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Quick & Healthy Meal Ideas

As parents, we always strive to give our families healthy food, but since most of us are limited on time to shop for and prepare nutritious meals and snacks, we may frequently find ourselves in a fast food drive-thru or reaching for prepackaged items because we need something quick and affordable. Unfortunately, what’s quick isn’t always healthy, and may even be downright damaging to our bodies. Time is a valuable resource, so here are seven tips for preparing healthy weeknight meals in 30 minutes or less, plus five quick, midweek recipes that are not only nourishing, but also incredibly simple to make – and budget-friendly.
1. Decide how you are going to plan meals.
Some people like to look through cookbooks or Pinterest to pick recipes and then make weekly shopping and menu lists accordingly, while others are more spontaneous and are inspired by the items they already have at home or the available (or most affordable) produce and meat at the grocery stores. Work with your personality, but try to write a list for the grocery store and do not go shopping when you’re hungry, as you will be more likely to stick to your budget and avoid impulse purchases.
2. Plan a day to shop for and prepare meals and snacks.
Find a day (or a couple of days) where you can do the bulk of your food shopping and prep work. Some preparation tips:

  • Make double batches
  • Freeze meals you’ve prepared for later use
  • Chop and cut vegetables and rotisserie chicken so you can incorporate them into a meal later in the week
  • Hard-boil eggs for a quick snack or to throw on a salad or in a lunch box
  • Make homemade sauces and bone broths
  • Prepare healthy bars or muffins for easy breakfasts, snacks or school lunches

3. Keep healthy food in your fridge, freezer and pantry so you always have it available when you are in a time crunch.
Foods to always keep on hand:

  • Fresh and frozen vegetables and fruit should always be a priority because you can build meals around those
  • Healthy proteins include fresh, frozen, or canned fish; beef; ham; rotisserie chicken; deli meats; eggs; organic dairy products and beans
  • Preferred complex carbohydrates that you should have available are root vegetables, rice, quinoa, oatmeal, gluten-free or whole-wheat pasta and sprouted bread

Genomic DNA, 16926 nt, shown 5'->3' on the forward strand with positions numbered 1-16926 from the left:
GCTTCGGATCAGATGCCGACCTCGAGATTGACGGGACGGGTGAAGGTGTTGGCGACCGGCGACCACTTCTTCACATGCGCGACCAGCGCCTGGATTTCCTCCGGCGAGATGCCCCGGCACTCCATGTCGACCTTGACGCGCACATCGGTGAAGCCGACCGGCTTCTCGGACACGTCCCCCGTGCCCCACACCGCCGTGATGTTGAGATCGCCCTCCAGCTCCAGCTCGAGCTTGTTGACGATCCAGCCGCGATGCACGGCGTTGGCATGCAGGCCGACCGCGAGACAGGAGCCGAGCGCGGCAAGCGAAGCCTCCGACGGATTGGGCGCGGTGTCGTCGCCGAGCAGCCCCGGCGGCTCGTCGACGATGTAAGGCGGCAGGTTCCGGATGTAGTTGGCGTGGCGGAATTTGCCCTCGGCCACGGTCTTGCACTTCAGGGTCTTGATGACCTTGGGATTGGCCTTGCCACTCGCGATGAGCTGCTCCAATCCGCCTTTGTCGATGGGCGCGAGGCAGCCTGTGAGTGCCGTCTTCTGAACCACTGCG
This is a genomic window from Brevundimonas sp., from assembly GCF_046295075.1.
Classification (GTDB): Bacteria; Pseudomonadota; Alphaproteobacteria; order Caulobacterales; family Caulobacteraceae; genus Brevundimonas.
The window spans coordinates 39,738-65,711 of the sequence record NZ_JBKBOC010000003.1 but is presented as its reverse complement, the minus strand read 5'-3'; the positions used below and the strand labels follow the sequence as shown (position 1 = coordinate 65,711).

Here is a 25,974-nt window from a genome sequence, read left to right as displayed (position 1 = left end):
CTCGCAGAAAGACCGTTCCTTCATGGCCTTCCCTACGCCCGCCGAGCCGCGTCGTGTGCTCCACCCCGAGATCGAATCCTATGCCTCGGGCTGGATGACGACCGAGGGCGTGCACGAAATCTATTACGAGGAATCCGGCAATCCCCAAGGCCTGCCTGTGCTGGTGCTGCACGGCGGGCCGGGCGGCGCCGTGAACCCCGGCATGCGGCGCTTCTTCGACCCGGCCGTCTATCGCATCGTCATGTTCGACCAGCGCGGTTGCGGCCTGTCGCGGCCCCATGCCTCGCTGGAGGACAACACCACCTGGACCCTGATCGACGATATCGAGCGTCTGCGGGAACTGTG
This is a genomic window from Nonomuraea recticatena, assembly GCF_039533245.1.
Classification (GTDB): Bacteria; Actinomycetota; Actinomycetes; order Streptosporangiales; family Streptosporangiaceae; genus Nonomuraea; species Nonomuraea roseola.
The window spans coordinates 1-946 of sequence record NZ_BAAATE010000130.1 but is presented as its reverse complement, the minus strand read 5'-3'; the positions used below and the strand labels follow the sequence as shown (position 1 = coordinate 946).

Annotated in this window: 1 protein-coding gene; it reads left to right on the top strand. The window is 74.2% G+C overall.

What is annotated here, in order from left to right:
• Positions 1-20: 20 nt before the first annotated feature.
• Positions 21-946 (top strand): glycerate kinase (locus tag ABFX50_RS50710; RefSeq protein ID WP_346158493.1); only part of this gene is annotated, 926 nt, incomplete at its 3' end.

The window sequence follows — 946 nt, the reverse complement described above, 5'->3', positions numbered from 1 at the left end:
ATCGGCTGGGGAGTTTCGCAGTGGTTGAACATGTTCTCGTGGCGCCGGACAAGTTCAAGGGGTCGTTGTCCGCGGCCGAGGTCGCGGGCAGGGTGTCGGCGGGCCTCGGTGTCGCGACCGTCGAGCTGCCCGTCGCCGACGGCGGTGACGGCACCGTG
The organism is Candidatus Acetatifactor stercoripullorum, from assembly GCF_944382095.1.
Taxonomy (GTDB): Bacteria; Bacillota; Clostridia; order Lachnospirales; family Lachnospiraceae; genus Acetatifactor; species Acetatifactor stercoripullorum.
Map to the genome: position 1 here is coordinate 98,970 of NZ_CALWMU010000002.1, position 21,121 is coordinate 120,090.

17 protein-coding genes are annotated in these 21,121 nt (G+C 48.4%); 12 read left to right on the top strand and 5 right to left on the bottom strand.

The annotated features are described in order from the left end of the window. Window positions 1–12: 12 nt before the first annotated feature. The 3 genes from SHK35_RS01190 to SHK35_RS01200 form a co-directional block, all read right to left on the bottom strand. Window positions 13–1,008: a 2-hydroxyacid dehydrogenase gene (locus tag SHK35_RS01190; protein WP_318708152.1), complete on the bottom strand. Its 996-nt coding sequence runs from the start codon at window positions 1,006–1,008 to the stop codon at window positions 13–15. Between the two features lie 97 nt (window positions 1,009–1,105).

• Essential fats and oils to have handy are nuts and seeds (along with their butters such as almond and sunflower butter, and flours, such as coconut and almond flour), grass-fed butter, coconut oil, olive oil, avocado oil, and oils for infusing and enhancing flavor, such as truffle, macadamia, walnut and sesame oil
  • Other food items to keep in stock include herbs, spices, vinegars, hummus, tahini, organic ketchup, organic pasta sauce and dressing, as well as healthy (or homemade) mayonnaise and mustard to create exciting, yet nutritious, meals

4. Keep meal building simple.
Start out with the protein you want to have (meat, chicken, eggs, dairy, beans) and how you want it prepared, then pick your vegetable(s) (fresh, steamed, roasted, grilled, sautéed, baked), and finally, add a complex carbohydrate. Keep your ingredient list short and don’t overthink it. Your meal doesn’t have to be elaborate, complex or gourmet in order to be absolutely delicious and satisfying.
5. Stick with what you know.
Midweek, when you are short on time, prepare the meals that you know have worked for you and your family. Explore your adventurous culinary side when you have more time on your hands (weekends, perhaps?).
6. Meals don’t have to be traditional.
Who doesn’t love breakfast for dinner? How about a few appetizers to compose a meal, tapas style? If you have leftovers, creatively incorporate them into the meal you are making (like throwing in veggies and meat into a soup, stew, eggs or salad, or making fried rice with leftover rice, vegetables and eggs). And there is absolutely nothing wrong with letting your kids have hands-on fun with their meals once in a while by allowing them to play with their food. Slice fruit, vegetables, cheese and deli meat and allow them to make artistic masterpieces with their food prior to eating their creations.
7. Don’t stress.
Once you get the organization and preparation down, you will notice that grocery shopping and meal prep will start running smoothly. And even if you sometimes don’t have all the necessary ingredients or the time to put a meal together, go with what you do have available and “healthy it up.” For instance, in a pinch, I add my own leftover vegetables and meat to organic canned soup or Annie’s Organic pasta. While unprocessed and whole foods get preferential treatment, modern life doesn’t always allow for it, so put away the guilt, do the best you can, and remind yourself that mealtime doesn’t have to be expensive, complicated or fancy to be nourishing and enjoyable for your entire family.
Dana Shafir, Ph.D., LPC, is a psychotherapist and health and wellness coach. She lives in Arlington with her husband and three young daughters. Visit her at danashafirwellness.com.